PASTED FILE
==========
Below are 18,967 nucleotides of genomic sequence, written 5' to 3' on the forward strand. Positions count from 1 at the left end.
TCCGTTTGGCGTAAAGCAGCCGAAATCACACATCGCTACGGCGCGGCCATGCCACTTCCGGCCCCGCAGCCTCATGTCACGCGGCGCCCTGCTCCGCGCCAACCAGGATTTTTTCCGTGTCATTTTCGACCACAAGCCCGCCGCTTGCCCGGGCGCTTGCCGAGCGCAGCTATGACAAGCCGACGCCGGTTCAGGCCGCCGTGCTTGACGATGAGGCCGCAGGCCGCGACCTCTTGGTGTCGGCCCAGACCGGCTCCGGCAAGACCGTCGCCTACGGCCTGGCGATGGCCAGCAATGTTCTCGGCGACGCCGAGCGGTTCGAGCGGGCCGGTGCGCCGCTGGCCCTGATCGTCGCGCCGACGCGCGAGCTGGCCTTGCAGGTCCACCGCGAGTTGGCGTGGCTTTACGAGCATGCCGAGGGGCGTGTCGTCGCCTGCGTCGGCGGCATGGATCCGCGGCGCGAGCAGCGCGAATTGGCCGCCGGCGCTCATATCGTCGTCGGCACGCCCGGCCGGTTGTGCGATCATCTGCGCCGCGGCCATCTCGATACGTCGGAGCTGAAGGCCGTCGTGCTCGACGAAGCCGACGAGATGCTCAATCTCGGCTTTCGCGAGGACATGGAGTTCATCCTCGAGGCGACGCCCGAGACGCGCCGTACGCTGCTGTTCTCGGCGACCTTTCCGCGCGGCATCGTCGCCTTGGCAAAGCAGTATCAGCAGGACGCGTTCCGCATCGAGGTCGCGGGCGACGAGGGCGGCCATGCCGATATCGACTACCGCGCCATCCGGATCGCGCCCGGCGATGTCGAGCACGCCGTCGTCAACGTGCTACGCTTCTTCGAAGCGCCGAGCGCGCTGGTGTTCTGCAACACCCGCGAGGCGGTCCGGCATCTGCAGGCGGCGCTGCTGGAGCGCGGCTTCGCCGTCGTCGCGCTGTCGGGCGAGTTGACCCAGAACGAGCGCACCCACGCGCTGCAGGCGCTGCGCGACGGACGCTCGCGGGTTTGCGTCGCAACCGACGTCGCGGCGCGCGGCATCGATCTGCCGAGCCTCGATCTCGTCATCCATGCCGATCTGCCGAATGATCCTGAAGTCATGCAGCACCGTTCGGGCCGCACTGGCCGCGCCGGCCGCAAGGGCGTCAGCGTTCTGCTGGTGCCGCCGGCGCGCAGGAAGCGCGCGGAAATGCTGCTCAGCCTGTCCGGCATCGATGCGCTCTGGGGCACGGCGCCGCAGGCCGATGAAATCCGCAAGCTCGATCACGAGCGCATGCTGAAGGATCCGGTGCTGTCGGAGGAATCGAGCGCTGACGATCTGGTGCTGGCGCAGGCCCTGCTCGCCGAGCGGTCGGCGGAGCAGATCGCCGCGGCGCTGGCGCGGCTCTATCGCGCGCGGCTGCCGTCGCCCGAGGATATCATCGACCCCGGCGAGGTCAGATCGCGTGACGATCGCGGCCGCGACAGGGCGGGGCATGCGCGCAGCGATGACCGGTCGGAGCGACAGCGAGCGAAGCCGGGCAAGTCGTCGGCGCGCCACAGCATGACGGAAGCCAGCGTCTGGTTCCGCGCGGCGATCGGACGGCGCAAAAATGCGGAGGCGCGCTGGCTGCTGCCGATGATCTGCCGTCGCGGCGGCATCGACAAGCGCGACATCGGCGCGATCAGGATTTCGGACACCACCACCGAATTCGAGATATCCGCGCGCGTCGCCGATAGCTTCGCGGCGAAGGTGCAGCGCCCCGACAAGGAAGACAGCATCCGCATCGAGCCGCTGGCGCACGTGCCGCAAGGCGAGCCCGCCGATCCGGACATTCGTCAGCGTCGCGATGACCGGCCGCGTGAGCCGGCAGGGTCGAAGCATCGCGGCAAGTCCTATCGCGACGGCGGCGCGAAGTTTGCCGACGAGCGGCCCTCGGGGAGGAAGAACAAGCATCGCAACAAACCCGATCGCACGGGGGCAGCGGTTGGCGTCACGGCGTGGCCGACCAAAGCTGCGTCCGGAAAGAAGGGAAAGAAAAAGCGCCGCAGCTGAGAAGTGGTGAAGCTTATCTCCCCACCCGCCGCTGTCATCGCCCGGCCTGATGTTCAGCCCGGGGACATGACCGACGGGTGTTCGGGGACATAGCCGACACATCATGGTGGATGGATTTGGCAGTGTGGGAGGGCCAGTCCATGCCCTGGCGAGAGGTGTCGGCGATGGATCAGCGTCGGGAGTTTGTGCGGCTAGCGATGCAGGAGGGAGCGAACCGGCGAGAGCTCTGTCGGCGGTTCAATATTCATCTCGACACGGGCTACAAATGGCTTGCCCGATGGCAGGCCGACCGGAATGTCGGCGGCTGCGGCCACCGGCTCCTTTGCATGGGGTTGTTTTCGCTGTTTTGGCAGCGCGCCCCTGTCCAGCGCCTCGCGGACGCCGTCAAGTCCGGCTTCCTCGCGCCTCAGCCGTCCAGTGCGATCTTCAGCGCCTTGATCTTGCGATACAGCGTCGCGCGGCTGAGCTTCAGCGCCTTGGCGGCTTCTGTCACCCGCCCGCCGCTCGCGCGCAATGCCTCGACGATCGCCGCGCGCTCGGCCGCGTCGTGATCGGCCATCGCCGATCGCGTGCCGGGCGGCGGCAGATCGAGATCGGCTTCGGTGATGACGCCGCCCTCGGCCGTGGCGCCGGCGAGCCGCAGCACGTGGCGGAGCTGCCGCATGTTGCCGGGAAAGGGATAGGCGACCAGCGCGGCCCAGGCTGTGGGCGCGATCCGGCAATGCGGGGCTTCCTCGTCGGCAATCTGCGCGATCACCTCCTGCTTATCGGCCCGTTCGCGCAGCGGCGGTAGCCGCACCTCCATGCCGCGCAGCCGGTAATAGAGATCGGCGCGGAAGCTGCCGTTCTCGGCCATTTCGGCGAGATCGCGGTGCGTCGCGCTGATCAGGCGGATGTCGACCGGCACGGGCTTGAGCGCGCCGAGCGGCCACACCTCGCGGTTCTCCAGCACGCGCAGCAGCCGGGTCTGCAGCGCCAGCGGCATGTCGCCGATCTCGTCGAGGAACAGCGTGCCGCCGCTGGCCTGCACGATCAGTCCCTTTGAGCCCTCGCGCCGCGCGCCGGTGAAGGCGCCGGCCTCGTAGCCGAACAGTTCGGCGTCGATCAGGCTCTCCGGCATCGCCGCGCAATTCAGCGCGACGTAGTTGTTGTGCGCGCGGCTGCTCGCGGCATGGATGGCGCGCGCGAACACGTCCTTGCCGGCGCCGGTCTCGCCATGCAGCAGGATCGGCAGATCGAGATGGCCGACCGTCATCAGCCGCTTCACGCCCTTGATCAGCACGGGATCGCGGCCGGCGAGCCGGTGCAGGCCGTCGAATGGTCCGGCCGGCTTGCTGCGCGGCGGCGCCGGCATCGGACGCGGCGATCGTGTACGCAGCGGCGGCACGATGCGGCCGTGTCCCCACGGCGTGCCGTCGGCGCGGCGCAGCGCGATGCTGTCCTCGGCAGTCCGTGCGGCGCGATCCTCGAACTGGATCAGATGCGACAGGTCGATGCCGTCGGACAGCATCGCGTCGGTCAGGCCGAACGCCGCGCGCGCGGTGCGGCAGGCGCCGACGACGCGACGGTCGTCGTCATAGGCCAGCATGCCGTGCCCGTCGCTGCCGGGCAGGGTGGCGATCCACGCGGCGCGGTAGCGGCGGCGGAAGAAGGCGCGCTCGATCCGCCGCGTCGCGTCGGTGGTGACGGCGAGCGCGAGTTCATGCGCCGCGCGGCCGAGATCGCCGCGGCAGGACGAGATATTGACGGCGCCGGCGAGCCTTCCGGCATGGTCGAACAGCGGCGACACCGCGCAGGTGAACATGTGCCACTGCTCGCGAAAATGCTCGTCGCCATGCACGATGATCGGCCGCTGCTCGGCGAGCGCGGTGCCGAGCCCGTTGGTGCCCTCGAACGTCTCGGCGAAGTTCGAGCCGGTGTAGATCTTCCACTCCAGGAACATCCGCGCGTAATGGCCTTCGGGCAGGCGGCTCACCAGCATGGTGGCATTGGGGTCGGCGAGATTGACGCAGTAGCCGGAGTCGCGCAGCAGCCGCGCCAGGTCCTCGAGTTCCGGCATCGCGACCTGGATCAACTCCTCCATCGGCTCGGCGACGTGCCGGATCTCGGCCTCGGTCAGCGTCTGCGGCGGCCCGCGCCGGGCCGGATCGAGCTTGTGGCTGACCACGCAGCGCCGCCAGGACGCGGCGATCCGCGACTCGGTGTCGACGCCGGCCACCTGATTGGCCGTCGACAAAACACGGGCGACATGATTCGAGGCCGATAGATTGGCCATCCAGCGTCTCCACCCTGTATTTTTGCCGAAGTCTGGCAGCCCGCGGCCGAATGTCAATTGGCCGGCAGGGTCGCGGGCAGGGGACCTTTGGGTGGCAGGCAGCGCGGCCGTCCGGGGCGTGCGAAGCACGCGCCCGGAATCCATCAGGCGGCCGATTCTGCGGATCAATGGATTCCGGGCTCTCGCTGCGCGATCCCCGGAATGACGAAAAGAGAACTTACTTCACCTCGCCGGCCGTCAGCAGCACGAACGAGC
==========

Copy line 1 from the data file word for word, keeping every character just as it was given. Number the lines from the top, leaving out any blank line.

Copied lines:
Below are 18,967 nucleotides of genomic sequence, written 5' to 3' on the forward strand. Positions count from 1 at the left end.